ccurtis at June 20th, 2013 12:39 — #14
If you install windows 7 directly onto an SSD drive, windows will see that and disable disk defrag for you. If you copy an existing installation over from a mechanical drive to an SSD you have to make sure to turn it off yourself because it uses the settings that were set at the time of the installation until the user changes them
ccurtis at June 20th, 2013 12:41 — #15
Agree strongly, Indexing on an SSD is not needed on a disk that seek time is non-existent because we don't have to wait for platters to spin up and get to the desired location after finding the file within the mft. You can still have indexing, if you still use windows indexing service, for other mechanical storage drives you may have installed.
takeiteasyjay at June 20th, 2013 13:23 — #16
Indexing is not because of slower seek time. It is for "Finding" files quick. If I search for a file which contains "my project name", without indexing, every file in the disk needs to be searched. If it is indexed, it can be found from the index in a matter of seconds.
Indexing doesn't require too much writing. And a lot of reading of SSD is not a problem. Only writing can wear out SSD.
steveneuler at June 20th, 2013 13:57 — #17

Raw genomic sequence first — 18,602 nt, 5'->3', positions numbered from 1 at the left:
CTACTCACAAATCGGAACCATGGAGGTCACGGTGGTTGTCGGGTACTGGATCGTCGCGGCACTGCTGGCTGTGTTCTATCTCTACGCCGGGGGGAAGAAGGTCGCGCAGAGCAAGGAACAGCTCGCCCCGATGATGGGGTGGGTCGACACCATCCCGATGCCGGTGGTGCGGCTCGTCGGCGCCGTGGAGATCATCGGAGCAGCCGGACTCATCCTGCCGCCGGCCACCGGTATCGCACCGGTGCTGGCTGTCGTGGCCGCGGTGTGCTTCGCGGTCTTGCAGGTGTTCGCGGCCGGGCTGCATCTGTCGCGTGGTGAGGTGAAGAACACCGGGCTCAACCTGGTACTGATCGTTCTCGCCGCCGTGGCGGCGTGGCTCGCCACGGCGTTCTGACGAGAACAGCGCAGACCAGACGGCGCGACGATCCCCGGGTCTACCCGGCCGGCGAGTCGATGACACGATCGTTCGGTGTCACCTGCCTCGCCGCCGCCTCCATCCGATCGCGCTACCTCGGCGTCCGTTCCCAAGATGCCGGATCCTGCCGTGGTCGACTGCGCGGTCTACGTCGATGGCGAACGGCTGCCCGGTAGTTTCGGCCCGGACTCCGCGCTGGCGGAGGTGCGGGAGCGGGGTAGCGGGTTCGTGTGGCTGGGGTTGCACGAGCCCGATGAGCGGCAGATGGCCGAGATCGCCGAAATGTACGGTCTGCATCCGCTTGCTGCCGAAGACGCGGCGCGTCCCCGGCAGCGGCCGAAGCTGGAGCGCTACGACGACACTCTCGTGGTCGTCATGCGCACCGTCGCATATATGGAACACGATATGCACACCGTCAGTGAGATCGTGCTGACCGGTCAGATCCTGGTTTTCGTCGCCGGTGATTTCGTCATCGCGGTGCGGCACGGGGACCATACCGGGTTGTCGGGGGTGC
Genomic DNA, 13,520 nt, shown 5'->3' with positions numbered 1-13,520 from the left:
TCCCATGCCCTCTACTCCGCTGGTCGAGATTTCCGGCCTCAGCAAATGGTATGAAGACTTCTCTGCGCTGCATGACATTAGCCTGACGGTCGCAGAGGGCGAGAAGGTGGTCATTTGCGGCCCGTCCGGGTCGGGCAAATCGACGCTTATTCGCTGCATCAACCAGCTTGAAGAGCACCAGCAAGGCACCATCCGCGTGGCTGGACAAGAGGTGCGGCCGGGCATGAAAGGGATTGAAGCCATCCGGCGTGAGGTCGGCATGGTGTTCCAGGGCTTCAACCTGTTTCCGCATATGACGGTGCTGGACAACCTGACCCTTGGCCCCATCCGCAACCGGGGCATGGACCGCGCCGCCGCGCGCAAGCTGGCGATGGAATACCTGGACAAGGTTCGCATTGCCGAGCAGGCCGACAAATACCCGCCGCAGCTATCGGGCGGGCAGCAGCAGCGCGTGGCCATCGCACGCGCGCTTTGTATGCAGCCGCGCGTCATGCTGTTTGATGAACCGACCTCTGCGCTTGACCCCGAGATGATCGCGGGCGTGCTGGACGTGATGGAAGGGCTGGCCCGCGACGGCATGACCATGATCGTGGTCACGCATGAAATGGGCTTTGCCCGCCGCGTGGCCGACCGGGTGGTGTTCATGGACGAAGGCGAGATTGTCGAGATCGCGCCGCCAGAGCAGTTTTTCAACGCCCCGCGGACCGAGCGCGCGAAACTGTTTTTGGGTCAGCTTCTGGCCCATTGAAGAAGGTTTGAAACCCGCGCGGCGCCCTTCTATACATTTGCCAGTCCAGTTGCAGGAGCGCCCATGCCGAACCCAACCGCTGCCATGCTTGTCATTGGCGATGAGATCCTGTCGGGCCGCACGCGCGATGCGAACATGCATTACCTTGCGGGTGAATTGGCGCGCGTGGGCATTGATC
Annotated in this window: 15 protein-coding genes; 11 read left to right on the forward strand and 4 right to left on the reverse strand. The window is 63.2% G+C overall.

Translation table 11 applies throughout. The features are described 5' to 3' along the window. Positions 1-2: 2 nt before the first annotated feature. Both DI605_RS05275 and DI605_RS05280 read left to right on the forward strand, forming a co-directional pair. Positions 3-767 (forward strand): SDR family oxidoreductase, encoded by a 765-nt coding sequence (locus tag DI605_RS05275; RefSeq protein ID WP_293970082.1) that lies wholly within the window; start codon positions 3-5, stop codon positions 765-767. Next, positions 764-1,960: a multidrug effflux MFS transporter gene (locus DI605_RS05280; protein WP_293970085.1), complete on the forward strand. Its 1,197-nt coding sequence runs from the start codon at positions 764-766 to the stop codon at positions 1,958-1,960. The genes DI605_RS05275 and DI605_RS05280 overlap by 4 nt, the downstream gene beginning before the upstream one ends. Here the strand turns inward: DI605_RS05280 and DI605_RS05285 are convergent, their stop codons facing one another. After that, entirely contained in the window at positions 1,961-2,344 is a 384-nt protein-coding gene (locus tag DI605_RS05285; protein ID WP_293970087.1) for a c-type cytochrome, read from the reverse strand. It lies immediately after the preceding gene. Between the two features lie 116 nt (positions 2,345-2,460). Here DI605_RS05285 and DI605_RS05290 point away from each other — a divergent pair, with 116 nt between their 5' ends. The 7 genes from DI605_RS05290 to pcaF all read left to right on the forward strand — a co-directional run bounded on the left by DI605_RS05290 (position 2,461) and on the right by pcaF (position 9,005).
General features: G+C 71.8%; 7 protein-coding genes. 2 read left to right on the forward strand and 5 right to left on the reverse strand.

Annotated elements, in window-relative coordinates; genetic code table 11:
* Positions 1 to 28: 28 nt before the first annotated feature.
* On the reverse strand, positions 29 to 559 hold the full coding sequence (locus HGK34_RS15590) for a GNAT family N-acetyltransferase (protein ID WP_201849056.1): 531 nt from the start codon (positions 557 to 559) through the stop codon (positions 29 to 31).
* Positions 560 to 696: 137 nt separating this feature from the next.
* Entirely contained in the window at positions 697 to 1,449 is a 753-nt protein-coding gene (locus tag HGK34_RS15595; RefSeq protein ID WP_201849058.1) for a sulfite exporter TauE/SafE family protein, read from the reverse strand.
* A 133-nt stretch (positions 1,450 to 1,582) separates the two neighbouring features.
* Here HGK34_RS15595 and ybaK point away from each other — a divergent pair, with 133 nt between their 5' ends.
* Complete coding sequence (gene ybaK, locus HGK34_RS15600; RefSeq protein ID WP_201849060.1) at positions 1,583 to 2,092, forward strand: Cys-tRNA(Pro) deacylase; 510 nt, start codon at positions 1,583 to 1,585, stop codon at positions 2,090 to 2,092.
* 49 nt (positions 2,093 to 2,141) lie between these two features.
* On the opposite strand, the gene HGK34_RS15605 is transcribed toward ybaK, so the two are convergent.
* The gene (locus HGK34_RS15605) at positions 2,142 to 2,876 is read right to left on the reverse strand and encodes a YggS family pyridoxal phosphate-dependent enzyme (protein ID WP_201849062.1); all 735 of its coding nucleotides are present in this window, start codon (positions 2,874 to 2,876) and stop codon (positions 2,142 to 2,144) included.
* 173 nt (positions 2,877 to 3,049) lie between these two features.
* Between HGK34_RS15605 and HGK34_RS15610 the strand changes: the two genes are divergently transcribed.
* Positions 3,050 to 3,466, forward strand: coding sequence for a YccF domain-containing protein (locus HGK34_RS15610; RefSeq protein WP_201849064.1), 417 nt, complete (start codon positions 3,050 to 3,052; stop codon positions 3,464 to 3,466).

So why change to an SS?. Seems not worth the bother after all. The beauty of a computer is its retrieval system. If this ease and convenience is lost with all the caveats of an SSD, then the computer's retrieval system becomes less functional. And while on the topic of retrieval--Windows 8 presents something of a learning curve. Material in Windows 7 that was automatically saved to 'my documents' now ends up--well, God knows where. I have to search around before I can find the PDF that I downloaded and have to use many times before I'm done with an assignment. Retrieval works best when the system is clear and easily comprehensible.
djdole at June 20th, 2013 14:15 — #19
Don’t Use Windows XP, Windows Vista, or Disable TRIM
Does this apply to virtualized (hyper-v, VirtualBox, etc) instances that are HOSTED on SSD drives, as well?
Are you also saying we shouldn't run XP VMs on newer SSD Win8 machines (Surface pro?), even if we want full compatibility with older programs/games?
raphoenix at June 20th, 2013 14:28 — #20
ledsales at June 20th, 2013 18:33 — #21
Just checked mine as I assumed it would be off by default, but it has been doing a weekly defrag for the last couple of months, since this PC was commissioned. I bought it complete without OS and installed an SSD then installed Win 7 64 bit straight to the SSD, yet it still enabled scheduled defrag, so don't assume it is off. Also just checked indexing and it was on as well, windows really should be smarter than that, but obviously these have to be checked for new installs as you can't assume windows gets it right.